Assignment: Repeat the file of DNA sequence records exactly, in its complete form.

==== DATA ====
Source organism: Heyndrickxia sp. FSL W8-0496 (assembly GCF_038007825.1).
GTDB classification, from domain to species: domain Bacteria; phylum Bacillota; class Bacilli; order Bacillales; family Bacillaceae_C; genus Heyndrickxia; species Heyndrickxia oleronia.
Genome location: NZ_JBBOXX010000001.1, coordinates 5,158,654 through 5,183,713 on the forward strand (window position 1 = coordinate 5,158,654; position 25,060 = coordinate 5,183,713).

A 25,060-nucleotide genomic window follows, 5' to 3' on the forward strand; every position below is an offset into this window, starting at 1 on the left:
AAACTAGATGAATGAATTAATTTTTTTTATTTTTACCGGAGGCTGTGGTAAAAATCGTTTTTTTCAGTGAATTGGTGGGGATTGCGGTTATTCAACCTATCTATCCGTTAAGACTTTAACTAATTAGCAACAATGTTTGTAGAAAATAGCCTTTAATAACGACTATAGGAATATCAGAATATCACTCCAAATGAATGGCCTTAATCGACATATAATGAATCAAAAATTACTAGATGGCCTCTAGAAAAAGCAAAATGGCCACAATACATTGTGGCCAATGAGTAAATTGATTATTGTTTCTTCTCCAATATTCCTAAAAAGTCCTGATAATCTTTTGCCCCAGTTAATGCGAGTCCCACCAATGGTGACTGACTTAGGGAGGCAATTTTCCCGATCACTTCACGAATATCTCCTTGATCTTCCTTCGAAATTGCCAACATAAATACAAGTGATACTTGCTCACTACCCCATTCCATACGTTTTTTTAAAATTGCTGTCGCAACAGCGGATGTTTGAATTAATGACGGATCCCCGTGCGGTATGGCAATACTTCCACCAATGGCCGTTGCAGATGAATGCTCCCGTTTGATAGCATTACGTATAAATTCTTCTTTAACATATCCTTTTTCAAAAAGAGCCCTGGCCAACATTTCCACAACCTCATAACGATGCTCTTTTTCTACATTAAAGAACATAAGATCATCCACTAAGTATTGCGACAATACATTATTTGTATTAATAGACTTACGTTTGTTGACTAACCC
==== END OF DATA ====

Source organism: Heyndrickxia sp. FSL W8-0496 (assembly GCF_038007825.1).
GTDB classification, from domain to species: domain Bacteria; phylum Bacillota; class Bacilli; order Bacillales; family Bacillaceae_C; genus Heyndrickxia; species Heyndrickxia oleronia.
Genome location: NZ_JBBOXX010000001.1, coordinates 5,158,654 through 5,183,713 on the forward strand (window position 1 = coordinate 5,158,654; position 25,060 = coordinate 5,183,713).

A 25,060-nucleotide genomic window follows, 5' to 3' on the forward strand; every position below is an offset into this window, starting at 1 on the left:
AAACTAGATGAATGAATTAATTTTTTTTATTTTTACCGGAGGCTGTGGTAAAAATCGTTTTTTTCAGTGAATTGGTGGGGATTGCGGTTATTCAACCTATCTATCCGTTAAGACTTTAACTAATTAGCAACAATGTTTGTAGAAAATAGCCTTTAATAACGACTATAGGAATATCAGAATATCACTCCAAATGAATGGCCTTAATCGACATATAATGAATCAAAAATTACTAGATGGCCTCTAGAAAAAGCAAAATGGCCACAATACATTGTGGCCAATGAGTAAATTGATTATTGTTTCTTCTCCAATATTCCTAAAAAGTCCTGATAATCTTTTGCCCCAGTTAATGCGAGTCCCACCAATGGTGACTGACTTAGGGAGGCAATTTTCCCGATCACTTCACGAATATCTCCTTGATCTTCCTTCGAAATTGCCAACATAAATACAAGTGATACTTGCTCACTACCCCATTCCATACGTTTTTTTAAAATTGCTGTCGCAACAGCGGATGTTTGAATTAATGACGGATCCCCGTGCGGTATGGCAATACTTCCACCAATGGCCGTTGCAGATGAATGCTCCCGTTTGATAGCATTACGTATAAATTCTTCTTTAACATATCCTTTTTCAAAAAGAGCCCTGGCCAACATTTCCACAACCTCATAACGATGCTCTTTTTCTACATTAAAGAACATAAGATCATCCACTAAGTATTGCGACAATACATTATTTGTATTAATAGACTTACGTTTGTTGACTAACCC